I understand the importance of not overloading the Forestay. However, that will be avoided by any competent rigging procedure, including the one I have cited. My only point was for any novice who is tunning their own rig to find such a procedure, follow the steps, and (hopefully) understand why they are doing what they are doing. As opposed to stabbing at it willy nilly as some have indicated they have done in this thread, with poor results. Obviously, sailing a poorly tuned rig is no fun and can be dangerous. Of course, there is always the option of paying a Rigger to do it. However if you wanted to use that option, you probably wouldn't be reading this thread!
I am not quite sure I follow your point. All I am saying is I like to know as much about my rig as possible including what loads it is seeing. If I loose my rig, thay will probalby just about do it for my sailing activity. I cannot afford to install a new mast so I will do everything I can to keep the one I have "up". And being in the middle of the Pacific is no place I want to deal with a demasting.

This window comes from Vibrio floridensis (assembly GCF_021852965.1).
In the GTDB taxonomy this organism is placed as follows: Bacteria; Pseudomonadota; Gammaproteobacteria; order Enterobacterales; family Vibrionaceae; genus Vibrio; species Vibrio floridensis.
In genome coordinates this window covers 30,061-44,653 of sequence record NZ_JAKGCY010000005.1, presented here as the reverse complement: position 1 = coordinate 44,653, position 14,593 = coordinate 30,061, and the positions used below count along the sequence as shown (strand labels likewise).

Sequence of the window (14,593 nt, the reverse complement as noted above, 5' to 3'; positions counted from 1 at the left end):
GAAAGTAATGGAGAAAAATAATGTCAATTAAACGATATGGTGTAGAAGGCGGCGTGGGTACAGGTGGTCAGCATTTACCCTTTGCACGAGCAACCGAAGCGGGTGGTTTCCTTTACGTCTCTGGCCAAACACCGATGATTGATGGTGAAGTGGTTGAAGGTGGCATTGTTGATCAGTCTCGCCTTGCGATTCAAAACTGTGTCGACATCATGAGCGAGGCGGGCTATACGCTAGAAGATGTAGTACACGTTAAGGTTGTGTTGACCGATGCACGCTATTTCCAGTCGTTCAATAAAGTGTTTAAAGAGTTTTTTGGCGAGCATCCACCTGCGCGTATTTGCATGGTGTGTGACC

You reccomended the book by "Dedekam" on sailing tuning and rigging. I also have and like this book. But one interesting item in the book is the suggestion to load your back stay up to 40% of breaking strenght. That means on a mast head rig such as mine the forestay will be loaded to 50% breaking strength. That seems high to me and I would not want to load it this high. Now maybe most recreational sailors can get by without knowing all the details of their rig, and maybe a few rare demasting among these sailors is somthing than can deal and live with. But not me, and maybe I am in a different situation. Knowledge is power. And I would be careful about trusting the experts on everything. In reality, there are very few experts.